Travelling by Bus

Taking a bus trip across New Zealand is one of the most popular ways to see the country, and there are a number of well-regarded companies offering this service to backpackers. Buses are also a really affordable option for those looking to make short journeys in the bigger cities, with tickets costing as little as NZ$1. They are safe too, and give you the chance to see the real New Zealand, albeit it through a window.

For longer journeys, such as Wellington to Auckland, buses also come pretty cheap, although they aren’t quite as comfortable as travelling by train. For these longer journeys, we’d recommend checking out Kiwi Experience, Stray and Naked Bus. The price of crossing from the North to South Island (or vice-versa), is usually included in tickets that require it. Booking tickets in advance is recommended, although not always needed.


Travelling by Train

kiwirailTrains are, without a doubt, the most relaxing and luxurious way to travel across New Zealand – plus they give you the chance to take in some amazing scenery and catch up on the all-important sleep you’ve missed while staying in a hostel. They are, however, also possibly the most expensive way to travel, which undoubtedly puts of many budget conscious backpackers in New Zealand. You can buy a Scenic Journey Rail Pass for 7, 14 or 21 days though, which brings the cost of rail travel down (although the seven day pass still costs NZ$599). You can find out more about this pass by visiting KiwiRail Scenic Journeys. The pass can also be used on the Interislander Ferry between the North and South Islands.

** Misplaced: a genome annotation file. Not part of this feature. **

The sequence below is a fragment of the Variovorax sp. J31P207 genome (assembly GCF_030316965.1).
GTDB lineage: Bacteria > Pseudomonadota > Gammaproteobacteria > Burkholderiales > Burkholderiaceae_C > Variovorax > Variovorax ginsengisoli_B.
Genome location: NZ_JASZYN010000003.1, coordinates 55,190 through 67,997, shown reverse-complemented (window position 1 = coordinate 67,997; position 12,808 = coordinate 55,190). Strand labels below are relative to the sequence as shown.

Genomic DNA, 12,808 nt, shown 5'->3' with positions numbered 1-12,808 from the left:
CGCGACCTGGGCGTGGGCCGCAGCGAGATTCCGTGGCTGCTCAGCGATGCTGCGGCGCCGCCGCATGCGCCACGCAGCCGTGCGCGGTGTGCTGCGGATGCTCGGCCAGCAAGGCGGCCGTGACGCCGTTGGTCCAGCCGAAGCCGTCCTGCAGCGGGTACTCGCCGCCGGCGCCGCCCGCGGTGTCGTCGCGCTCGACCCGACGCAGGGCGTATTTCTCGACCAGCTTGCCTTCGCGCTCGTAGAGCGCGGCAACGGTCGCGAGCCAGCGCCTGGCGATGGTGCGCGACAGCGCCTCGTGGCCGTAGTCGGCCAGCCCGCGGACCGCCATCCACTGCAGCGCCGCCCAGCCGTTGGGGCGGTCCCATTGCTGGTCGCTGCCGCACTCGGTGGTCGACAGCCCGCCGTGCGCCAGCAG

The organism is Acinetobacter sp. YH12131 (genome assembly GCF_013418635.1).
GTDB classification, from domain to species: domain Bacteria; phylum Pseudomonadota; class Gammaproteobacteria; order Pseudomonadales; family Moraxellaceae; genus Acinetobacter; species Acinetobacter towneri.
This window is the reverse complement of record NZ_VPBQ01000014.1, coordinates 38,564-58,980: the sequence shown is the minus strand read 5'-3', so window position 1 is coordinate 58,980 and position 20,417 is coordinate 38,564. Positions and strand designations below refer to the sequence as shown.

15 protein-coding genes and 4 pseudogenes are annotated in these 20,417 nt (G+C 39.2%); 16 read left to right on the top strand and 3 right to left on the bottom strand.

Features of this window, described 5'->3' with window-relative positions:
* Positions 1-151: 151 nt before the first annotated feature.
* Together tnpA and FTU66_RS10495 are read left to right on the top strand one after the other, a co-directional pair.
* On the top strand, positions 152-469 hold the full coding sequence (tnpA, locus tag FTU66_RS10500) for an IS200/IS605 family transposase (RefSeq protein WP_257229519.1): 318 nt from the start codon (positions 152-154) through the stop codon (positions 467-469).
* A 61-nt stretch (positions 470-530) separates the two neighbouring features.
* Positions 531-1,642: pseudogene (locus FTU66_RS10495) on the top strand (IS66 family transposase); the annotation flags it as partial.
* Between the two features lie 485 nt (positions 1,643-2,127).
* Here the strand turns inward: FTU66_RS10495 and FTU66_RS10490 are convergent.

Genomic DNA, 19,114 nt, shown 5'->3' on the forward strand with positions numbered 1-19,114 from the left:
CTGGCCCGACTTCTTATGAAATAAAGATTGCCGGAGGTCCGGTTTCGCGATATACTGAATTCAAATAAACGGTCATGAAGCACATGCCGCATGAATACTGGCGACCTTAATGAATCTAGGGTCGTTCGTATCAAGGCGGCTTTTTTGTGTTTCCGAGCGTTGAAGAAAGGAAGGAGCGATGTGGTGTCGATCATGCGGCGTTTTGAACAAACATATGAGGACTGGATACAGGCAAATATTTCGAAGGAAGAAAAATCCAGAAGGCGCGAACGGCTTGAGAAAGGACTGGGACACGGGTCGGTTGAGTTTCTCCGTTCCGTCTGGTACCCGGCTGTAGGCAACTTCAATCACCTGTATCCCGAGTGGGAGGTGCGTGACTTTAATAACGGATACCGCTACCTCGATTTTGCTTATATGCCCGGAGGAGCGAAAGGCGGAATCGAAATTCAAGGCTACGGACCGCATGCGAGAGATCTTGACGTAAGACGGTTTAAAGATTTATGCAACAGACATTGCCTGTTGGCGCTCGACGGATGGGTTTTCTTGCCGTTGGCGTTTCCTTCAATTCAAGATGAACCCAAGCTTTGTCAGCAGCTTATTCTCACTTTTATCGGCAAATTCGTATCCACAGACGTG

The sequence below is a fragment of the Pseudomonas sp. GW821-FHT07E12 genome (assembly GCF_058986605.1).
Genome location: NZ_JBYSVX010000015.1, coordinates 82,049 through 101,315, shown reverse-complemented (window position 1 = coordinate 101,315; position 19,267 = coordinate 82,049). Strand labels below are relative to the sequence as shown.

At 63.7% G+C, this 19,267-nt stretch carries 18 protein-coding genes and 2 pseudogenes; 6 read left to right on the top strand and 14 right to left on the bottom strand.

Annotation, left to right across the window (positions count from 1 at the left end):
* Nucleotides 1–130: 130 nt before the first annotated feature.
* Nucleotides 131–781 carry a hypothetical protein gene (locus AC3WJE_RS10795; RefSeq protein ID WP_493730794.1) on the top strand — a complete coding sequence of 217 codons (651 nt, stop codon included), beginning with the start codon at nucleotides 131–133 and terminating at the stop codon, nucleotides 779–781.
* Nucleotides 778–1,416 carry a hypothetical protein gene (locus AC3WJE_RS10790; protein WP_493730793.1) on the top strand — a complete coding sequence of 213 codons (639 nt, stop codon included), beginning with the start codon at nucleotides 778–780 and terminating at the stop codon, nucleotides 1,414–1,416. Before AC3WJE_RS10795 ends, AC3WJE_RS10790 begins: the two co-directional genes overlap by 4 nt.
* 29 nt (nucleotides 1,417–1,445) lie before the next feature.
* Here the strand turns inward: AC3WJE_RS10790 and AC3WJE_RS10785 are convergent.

It should be mentioned that the train is only really good when looking to go from one major town/city to another, as it is not particularly far-reaching into rural areas. If you want the freedom to head into the wilderness, a car is a much better option.

If you are in Auckland or Wellington, you will also be able to use the train to head around the city – they are the only places in New Zealand to have an urban train system. While this is useful in Auckland, it is pretty pointless in Wellington, as you can walk from one end of the city to the other in around 30 minutes!


Travelling by Ferry

As you might have already worked out by reading above, getting between the two islands requires the use of a ferry, unless you use a plane. The ferry travels between Wellington and Pickton and costs around NZ$75 per foot passenger, and expect to add about NZ$250 to this price if you want to take a car over (be careful with cars, as any cars with a height of more than 1.8m will be subject to further charges).

Because of the charges, a plane is often the cheaper option. Making the trip over the Cook Strait by boat though is often a highlight of the trip to New Zealand, so the extra cost is worth it for many! To find out more, including prices and sailing times, please visit the Interislander website.